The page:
Project description:To test whether cleft centres vary in their use of secondary cleft palate surgery, also known as revision palate surgery, and if so to identify modifiable hospital- and surgeon-factors that are associated with use of secondary surgery.Retrospective cohort study.Forty-three paediatric hospitals across the United States.Children with cleft lip and palate who underwent primary cleft palate repair from 1999 to 2013.Time from primary cleft palate repair to secondary palate surgery.We identified 4,939 children who underwent primary cleft palate repair. At ten years after primary palate repair, 44% of children had undergone secondary palate surgery. Significant variation existed among hospitals (p<0.001); the proportion of children undergoing secondary surgery by 10 years ranged from 9% to 77% across hospitals. After adjusting for patient demographics, primary palate repair before nine months of age was associated with an increased hazard of secondary palate surgery (initial hazard ratio 6.74, 95% CI 5.30-8.73). Postoperative antibiotics, surgeon procedure volume, and hospital procedure volume were not associated with time to secondary surgery (p>0.05). Of the outcome variation attributable to hospitals and surgeons, between-hospital differences accounted for 59% (p<0.001), while between-surgeon differences accounted for 41% (p<0.001).Substantial variation in the hazard of secondary palate surgery exists depending on a child's age at primary palate repair and the hospital and surgeon performing their repair. Performing primary palate repair before nine months of age substantially increases the hazard of secondary surgery. Further research is needed to identify other factors contributing to variation in palate surgery outcomes among hospitals and surgeons.
Project description:One of the most controversial topics concerning cleft palate is the diagnosis and treatment of velopharyngeal insufficiency (VPI).This paper reviews current genetic aspects of cleft palate, imaging diagnosis of VPI, the planning of operations for restoring velopharyngeal function during speech, and strategies for speech pathology treatment of articulation disorders in patients with cleft palate.An updated review of the scientific literature concerning genetic aspects of cleft palate was carried out. Current strategies for assessing and treating articulation disorders associated with cleft palate were analyzed. Imaging procedures for assessing velopharyngeal closure during speech were reviewed, including a recent method for performing intraoperative videonasopharyngoscopy.Conclusions from the analysis of genetic aspects of syndromic and nonsyndromic cleft palate and their use in its diagnosis and management are presented. Strategies for classifying and treating articulation disorders in patients with cleft palate are presented. Preliminary results of the use of multiplanar videofluoroscopy as an outpatient procedure and intraoperative endoscopy for the planning of operations which aimed to correct VPI are presented.This paper presents current aspects of the diagnosis and management of patients with cleft palate and VPI including 3 main aspects: genetics and genomics, speech pathology and imaging diagnosis, and surgical management.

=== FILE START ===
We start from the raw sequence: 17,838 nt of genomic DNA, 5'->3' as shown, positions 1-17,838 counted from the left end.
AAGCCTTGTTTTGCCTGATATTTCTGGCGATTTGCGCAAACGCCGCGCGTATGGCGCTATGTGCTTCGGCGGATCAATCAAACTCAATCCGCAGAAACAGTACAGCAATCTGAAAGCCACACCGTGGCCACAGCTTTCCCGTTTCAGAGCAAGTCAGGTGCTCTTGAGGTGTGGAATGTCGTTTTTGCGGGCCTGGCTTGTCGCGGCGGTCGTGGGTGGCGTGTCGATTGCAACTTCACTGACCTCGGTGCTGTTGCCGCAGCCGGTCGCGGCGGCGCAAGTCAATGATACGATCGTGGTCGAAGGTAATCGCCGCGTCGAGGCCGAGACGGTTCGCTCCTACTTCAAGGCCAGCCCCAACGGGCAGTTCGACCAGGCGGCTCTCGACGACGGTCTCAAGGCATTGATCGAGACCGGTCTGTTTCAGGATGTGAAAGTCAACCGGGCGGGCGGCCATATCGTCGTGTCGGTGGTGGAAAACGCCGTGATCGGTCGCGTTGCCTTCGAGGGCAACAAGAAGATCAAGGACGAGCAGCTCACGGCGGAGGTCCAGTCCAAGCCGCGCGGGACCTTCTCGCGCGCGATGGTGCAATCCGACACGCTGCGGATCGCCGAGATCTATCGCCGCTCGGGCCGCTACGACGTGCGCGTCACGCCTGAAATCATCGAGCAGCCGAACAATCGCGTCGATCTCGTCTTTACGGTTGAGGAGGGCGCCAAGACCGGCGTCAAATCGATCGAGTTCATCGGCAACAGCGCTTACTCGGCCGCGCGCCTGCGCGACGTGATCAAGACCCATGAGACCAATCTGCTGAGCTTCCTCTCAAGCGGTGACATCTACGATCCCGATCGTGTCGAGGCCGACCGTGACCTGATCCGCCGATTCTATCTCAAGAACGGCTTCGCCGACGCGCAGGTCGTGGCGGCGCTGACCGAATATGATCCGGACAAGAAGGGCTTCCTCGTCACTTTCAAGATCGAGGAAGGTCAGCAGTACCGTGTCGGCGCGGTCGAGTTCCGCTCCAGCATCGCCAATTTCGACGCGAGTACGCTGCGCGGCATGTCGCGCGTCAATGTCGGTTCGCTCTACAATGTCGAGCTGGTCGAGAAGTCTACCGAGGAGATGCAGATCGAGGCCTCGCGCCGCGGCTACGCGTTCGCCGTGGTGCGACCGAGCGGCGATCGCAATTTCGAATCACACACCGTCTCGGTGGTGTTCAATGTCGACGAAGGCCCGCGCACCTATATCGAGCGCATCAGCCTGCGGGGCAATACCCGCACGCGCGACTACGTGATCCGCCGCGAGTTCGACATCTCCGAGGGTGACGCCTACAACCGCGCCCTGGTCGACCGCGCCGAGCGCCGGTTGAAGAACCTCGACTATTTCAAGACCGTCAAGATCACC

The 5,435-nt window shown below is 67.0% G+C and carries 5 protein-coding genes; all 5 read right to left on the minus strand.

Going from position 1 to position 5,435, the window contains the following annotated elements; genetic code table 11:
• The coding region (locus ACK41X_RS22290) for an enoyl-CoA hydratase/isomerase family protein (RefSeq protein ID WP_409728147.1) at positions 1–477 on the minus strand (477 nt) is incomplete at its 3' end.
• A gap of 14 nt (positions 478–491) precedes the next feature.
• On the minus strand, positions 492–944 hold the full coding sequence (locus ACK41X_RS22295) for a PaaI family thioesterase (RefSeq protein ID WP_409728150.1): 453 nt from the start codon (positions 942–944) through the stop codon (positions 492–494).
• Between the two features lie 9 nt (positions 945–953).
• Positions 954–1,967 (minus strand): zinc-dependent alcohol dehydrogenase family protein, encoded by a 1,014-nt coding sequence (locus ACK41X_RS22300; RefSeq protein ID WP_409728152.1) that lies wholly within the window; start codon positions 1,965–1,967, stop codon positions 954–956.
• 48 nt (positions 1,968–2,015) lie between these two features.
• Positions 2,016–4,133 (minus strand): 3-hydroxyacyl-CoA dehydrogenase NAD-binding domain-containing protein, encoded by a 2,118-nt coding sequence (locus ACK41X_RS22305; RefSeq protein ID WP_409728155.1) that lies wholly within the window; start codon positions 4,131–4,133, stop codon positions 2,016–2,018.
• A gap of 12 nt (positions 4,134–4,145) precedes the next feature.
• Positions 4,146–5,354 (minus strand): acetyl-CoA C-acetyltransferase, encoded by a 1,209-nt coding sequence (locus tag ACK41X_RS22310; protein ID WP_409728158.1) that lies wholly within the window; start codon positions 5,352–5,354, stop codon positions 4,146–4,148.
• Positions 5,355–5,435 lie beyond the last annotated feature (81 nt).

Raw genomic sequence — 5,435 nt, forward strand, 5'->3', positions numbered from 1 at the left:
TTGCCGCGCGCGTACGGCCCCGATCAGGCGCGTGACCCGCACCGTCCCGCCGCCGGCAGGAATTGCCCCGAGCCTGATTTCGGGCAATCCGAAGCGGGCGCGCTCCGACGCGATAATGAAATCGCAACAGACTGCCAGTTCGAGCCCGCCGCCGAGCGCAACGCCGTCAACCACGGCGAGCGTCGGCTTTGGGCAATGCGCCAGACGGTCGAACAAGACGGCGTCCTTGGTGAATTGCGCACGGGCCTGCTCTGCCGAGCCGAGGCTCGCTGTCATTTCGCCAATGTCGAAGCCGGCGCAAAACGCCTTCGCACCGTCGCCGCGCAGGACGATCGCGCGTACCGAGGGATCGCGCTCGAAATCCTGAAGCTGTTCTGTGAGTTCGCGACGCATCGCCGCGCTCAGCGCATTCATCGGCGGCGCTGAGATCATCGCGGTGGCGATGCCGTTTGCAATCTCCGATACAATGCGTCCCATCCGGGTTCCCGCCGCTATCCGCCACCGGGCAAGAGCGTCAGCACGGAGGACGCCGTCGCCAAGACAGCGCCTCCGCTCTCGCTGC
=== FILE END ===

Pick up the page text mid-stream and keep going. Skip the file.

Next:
Project description:BACKGROUND: The association between the risk of orofacial clefts in infants and the use of corticosteroids during pregnancy is unclear from the available evidence. We conducted a nationwide cohort study of all live births in Denmark over a 12-year period. METHODS: We collected data on all live births in Denmark from Jan. 1, 1996, to Sept. 30, 2008. We included live births for which information was available from nationwide health registries on the use of corticosteroids during pregnancy, the diagnosis of an orofacial cleft and possible confounders. RESULTS: There were 832,636 live births during the study period. Exposure to corticosteroids during the first trimester occurred in 51,973 of the pregnancies. A total of 1232 isolated orofacial clefts (i.e., cleft lip, cleft palate, or cleft lip and cleft palate) were diagnosed within the first year of life, including 84 instances in which the infant had been exposed to corticosteroids during the first trimester of pregnancy. We did not identify any statistically significant increased risk of orofacial clefts associated with the use of corticosteroids: cleft lip with or without cleft palate, prevalence odds ratio (OR) 1.05 (95% confidence interval [CI] 0.80-1.38]; cleft palate alone, prevalence OR 1.23 (95% CI 0.83-1.82). Odds ratios for risk of orofacial clefts by method of delivery (i.e., oral, inhalant, nasal spray, or dermatologic and other topicals) were consistent with the overall results of the study and did not display significant heterogeneity, although the OR for cleft lip with or without cleft palate associated with the use of dermatologic corticosteroids was 1.45 (95% CI 1.03-2.05). INTERPRETATION: Our results add to the safety information on a class of drugs commonly used during pregnancy. Our study did not show an increased risk of orofacial clefts with the use of corticosteroids during pregnancy. Indepth investigation of the pattern of association between orofacial clefts and the use of dermatologic corticosteroids during pregnancy indicated that this result did not signify a causal connection and likely arose from multiple statistical comparisons.